Corruption has been a recurring problem, particularly in the form of undue political influence through cronyism, political patronage, favors, and donations. In November 2011, Ireland ratified the United Nations Convention Against Corruption. Likely due to the low levels of petty corruption, Ireland was ranked 19 out of 183 countries surveyed in Transparency International’s 2011 Corruption Perceptions Index.

The media are free and independent, and internet access is unrestricted. The print media present a variety of viewpoints. Television and radio are dominated by the state broadcaster, but the growth of cable and satellite television is weakening its influence. The state maintains the right to censor material deemed indecent or obscene, which critics charge is an anachronistic practice and possibly a violation of the European Convention on Human Rights. Reforms to Ireland’s defamation legislation, which came into effect in January 2010, introduced the offense of blasphemous libel, with penalties of up to €25,000 ($33,500). After taking power in March 2011, the Fine Gael-Labour coalition pledged to remove blasphemy from the constitution; however, no action had been taken by year’s end.

Freedom of religion is guaranteed by the constitution, and discrimination on the basis of religion is illegal. Although the country is overwhelmingly Roman Catholic, there is no state religion, and adherents of other faiths face few impediments to religious expression. The Catholic Church operates approximately 90 percent of Ireland’s schools, most of which provide religious education. However, parents may exempt their children from religious instruction, and the constitution requires equal funding for students wishing instruction in other faiths. In 2011, the government established a working group charged with wresting control of half the country’s primary schools from the Church. Academic freedom is respected.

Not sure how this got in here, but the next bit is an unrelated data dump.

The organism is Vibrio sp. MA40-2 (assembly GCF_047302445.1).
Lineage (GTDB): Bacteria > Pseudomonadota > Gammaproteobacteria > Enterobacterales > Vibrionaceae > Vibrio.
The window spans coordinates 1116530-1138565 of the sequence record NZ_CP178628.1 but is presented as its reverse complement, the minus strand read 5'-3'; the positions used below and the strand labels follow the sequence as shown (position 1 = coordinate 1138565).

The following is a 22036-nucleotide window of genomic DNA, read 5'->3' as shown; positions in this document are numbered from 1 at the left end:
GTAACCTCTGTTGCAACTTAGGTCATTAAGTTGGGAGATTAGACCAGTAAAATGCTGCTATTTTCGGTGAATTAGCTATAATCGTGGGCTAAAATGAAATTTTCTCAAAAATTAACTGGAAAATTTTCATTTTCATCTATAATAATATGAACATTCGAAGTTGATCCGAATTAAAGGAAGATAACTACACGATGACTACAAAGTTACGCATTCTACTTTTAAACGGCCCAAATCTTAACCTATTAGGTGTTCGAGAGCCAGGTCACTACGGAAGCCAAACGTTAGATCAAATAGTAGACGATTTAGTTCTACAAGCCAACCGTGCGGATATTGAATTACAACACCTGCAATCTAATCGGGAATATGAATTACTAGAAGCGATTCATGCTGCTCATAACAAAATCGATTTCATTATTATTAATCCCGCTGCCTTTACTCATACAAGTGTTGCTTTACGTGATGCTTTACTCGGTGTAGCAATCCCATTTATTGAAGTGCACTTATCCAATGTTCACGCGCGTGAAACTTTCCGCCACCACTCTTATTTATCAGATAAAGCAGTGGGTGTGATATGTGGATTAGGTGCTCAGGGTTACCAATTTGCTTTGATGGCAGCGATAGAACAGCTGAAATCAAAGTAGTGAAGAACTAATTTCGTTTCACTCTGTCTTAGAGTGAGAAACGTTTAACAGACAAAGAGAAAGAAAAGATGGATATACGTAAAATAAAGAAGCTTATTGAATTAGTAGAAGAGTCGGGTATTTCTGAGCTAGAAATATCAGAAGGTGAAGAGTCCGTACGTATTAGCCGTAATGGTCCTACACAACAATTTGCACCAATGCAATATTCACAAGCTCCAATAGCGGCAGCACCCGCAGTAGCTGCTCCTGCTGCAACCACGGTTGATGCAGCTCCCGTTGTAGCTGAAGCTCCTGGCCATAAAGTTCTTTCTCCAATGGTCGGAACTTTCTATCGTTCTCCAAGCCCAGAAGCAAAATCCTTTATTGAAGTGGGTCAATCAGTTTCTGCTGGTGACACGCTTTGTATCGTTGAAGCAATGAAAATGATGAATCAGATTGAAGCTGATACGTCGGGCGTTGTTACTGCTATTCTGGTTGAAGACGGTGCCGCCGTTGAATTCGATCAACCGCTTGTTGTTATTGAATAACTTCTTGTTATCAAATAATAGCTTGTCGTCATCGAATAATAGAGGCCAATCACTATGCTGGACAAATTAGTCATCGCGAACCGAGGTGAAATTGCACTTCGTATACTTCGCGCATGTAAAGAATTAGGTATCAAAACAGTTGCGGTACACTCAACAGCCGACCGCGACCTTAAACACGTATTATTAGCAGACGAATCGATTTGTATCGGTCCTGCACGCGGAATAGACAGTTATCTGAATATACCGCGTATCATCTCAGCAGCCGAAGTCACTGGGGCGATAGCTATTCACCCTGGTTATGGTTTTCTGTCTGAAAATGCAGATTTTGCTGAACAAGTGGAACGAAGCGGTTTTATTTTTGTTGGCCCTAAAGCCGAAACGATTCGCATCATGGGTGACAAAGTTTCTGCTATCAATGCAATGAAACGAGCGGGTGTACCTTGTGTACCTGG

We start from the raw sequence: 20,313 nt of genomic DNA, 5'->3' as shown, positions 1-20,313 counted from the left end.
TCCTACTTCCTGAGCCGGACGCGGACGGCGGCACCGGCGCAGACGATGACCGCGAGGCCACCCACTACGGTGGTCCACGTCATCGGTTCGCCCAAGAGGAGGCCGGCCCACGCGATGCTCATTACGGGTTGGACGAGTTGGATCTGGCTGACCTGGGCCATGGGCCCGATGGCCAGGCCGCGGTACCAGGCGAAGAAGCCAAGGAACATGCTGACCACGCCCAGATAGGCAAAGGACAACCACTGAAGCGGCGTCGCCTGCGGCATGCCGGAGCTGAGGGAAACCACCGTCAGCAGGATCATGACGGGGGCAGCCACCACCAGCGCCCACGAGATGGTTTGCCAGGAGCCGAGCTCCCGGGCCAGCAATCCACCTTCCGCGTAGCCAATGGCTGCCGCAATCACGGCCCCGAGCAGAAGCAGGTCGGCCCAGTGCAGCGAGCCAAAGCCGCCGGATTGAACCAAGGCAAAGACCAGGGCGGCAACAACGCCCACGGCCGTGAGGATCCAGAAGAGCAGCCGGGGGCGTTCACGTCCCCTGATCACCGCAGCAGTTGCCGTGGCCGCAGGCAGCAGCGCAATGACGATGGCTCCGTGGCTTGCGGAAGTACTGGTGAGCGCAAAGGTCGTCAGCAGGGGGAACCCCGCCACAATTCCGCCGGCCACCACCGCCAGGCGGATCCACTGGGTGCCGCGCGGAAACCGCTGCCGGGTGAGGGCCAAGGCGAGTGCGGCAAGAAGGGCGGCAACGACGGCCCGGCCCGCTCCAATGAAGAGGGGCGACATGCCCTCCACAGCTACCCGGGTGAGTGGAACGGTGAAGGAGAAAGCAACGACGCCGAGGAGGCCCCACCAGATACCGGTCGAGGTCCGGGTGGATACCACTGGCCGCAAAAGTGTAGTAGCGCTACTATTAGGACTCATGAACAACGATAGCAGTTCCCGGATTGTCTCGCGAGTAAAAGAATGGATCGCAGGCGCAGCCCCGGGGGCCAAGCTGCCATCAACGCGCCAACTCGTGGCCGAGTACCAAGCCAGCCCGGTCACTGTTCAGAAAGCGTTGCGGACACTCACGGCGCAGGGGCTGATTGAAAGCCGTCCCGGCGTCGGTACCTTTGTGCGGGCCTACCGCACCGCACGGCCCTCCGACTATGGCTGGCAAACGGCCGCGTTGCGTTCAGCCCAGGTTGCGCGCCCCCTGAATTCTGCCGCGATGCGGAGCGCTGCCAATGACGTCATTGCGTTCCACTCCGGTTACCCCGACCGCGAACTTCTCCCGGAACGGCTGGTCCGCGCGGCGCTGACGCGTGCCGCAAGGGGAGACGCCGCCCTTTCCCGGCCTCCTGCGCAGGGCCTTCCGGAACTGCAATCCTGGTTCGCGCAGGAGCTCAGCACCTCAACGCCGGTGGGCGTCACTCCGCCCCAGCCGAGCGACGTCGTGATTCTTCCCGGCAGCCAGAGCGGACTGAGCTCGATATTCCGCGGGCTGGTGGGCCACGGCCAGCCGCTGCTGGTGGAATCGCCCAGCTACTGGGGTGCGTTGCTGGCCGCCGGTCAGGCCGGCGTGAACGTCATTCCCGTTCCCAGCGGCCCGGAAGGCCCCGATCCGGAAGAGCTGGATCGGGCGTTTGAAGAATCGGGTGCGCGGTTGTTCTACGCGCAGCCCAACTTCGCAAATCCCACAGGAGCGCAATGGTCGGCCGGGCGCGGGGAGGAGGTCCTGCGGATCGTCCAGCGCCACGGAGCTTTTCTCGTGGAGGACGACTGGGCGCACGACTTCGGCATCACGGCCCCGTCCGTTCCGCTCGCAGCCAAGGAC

The right of public assembly and demonstration is not legally infringed. Freedom of association is upheld, and nongovernmental organizations can operate freely. Collective bargaining is legal and unrestricted, and labor unions operate without hindrance.

The legal system is based on common law, and the judiciary is independent. A February 2011 report by the European Committee for the Prevention of Torture and Inhuman or Degrading Treatment or Punishment criticized prison conditions in Ireland as dangerous, unsanitary, and overcrowded, with poor health services and problems of drug abuse, among other issues. The report sparked discussions over reforming the country’s penitentiary system.